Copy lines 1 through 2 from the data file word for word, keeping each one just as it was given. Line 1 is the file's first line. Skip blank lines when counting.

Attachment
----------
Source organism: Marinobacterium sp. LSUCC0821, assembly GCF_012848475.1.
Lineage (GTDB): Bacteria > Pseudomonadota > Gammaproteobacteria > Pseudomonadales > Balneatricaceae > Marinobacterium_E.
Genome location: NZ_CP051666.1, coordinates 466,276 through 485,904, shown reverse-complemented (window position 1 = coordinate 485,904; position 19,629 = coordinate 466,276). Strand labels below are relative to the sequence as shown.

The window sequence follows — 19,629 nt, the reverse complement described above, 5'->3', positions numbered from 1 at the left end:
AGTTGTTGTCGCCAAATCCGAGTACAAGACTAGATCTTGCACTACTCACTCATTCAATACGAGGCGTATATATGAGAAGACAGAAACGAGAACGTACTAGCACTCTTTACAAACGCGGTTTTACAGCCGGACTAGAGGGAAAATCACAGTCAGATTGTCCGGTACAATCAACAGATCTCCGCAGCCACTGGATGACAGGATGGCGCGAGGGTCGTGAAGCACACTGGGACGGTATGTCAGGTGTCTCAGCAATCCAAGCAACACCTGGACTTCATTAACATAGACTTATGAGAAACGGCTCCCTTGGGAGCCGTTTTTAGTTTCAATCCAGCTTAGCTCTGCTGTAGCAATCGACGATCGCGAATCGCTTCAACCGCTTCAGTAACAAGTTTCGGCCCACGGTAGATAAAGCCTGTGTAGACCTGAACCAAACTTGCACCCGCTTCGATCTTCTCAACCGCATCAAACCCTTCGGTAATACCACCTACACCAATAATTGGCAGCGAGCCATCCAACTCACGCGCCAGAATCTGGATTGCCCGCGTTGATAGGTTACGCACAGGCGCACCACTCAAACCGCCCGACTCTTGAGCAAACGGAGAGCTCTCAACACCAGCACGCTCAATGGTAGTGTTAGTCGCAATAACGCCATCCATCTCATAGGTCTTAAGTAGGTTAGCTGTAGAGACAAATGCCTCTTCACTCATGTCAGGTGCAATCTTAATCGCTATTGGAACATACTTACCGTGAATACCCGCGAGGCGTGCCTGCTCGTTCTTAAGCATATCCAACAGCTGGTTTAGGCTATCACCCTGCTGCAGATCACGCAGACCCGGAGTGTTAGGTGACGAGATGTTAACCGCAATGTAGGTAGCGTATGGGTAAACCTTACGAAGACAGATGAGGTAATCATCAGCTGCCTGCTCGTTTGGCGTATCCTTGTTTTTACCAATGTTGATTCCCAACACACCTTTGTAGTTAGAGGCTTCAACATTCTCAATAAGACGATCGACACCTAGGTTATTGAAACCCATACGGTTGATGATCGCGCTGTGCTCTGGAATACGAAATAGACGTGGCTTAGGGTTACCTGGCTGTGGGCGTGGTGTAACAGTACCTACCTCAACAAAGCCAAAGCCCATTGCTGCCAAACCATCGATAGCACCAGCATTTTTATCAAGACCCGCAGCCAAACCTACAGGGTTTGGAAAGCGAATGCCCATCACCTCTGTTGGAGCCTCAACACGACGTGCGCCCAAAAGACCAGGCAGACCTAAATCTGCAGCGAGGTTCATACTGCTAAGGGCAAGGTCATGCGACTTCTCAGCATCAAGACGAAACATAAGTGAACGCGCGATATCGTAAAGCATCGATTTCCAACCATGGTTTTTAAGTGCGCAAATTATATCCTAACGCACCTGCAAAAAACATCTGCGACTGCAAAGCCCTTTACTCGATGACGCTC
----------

Source organism: Marinobacterium sp. LSUCC0821, assembly GCF_012848475.1.
Lineage (GTDB): Bacteria > Pseudomonadota > Gammaproteobacteria > Pseudomonadales > Balneatricaceae > Marinobacterium_E.